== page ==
Governor Terry McAuliffe has announced an energy performance contract between the Virginia Department of General Services (DGS) and Schneider Electric to make energy efficiency improvements to multiple government buildings, including the Patrick Henry Building which houses the Governor, his Cabinet and staff. The project includes six state office buildings and will result in annual energy and operational savings of $245,000. Construction is scheduled to be complete in 2018.
“As I stated in my Energy Plan, reducing energy costs and consumption in state government has been a top priority for my administration,” says Governor McAuliffe. “This project will deliver facilities upgrades with no upfront capital costs to taxpayers, while reducing the amount of electricity the state uses and taxpayer dollars going to utility bills. I am pleased that these improvements are being made in the building that houses my staff, my Cabinet Secretaries, and numerous other dedicated state employees and look forward to these cost saving strategies to continue for years to come.”
The Virginia Energy Efficiency Council honored the work with an award at the an annual awards ceremony Thursday evening at the University of Richmond.
Schneider Electric will implement a variety of energy conservation measures including the installation of LED lighting and low-flow plumbing fixtures to reduce water waste throughout the facilities. The project will impact key DGS buildings including the historic Patrick Henry Building and the Supreme Court of Virginia, as well as other office, laboratory, and warehouse buildings in Richmond. Schneider Electric has experience in retrofitting historic buildings so they can benefit from modern efficiency measures while still maintaining their architectural appeal and historic integrity.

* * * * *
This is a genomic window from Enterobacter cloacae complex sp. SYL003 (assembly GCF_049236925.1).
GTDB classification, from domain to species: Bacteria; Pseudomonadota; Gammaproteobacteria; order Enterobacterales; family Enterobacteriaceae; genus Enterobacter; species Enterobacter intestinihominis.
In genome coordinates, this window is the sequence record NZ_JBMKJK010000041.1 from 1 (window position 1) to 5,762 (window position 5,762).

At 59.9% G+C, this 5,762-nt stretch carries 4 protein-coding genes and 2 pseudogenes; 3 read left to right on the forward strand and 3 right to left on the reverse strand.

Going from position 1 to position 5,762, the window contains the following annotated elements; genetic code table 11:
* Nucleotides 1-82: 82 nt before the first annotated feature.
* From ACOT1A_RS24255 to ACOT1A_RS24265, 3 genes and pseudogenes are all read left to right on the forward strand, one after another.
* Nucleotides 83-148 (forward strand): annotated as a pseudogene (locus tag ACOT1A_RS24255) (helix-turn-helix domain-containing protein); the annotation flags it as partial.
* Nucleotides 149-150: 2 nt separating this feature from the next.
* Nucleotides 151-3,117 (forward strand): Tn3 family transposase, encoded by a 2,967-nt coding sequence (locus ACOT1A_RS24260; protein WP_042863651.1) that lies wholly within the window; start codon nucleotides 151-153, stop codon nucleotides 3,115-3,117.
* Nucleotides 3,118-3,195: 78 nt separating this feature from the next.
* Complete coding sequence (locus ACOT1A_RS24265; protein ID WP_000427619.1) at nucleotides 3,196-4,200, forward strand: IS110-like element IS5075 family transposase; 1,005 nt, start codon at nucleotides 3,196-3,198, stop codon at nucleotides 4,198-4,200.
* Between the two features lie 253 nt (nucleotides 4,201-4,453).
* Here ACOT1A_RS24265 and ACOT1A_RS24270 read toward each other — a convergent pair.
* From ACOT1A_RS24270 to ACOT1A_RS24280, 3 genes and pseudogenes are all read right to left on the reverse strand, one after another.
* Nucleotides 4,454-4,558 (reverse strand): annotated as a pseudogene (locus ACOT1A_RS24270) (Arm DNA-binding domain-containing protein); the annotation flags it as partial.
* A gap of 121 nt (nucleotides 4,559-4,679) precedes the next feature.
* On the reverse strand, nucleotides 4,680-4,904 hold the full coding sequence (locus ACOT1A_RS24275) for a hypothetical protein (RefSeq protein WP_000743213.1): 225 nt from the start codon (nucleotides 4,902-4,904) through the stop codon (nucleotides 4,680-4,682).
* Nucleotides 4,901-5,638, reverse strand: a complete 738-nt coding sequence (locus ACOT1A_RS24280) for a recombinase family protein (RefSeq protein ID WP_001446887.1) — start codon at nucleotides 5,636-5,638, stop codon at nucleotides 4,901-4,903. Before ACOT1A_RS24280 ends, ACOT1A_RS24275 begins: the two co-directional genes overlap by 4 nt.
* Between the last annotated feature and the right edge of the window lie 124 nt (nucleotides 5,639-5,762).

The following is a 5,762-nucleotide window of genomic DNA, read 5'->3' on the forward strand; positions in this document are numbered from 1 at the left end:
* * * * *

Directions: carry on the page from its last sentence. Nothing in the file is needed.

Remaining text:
“Energy efficiency is a component of the Virginia strategy to diversify and build the Virginia economy,” says Secretary of Commerce and Trade Todd Haymore. “As one of the largest consumers of electricity in the state, our government has the opportunity to drive growth in the clean energy industry by utilizing tools such as energy performance contracting. This tool helps to stretch taxpayer dollars, while providing a pipeline of business for companies that do this work.”
“Many states face challenges in maintaining public facilities without placing additional tax burden on residents,” says James Potach, senior vice president, energy & sustainability services, Schneider Electric. “We are excited to deliver infrastructure improvements that will not only reduce operating costs, but will also improve comfort levels for the employees and constituents who utilize these buildings every day.”
Energy performance contracting is a financing tool that the public sector can use to make capital improvements to facilities that reduces energy and water consumption and lowers energy costs with no upfront costs. In the last 17 years, state and local governments have completed over $700 million in performance contracting.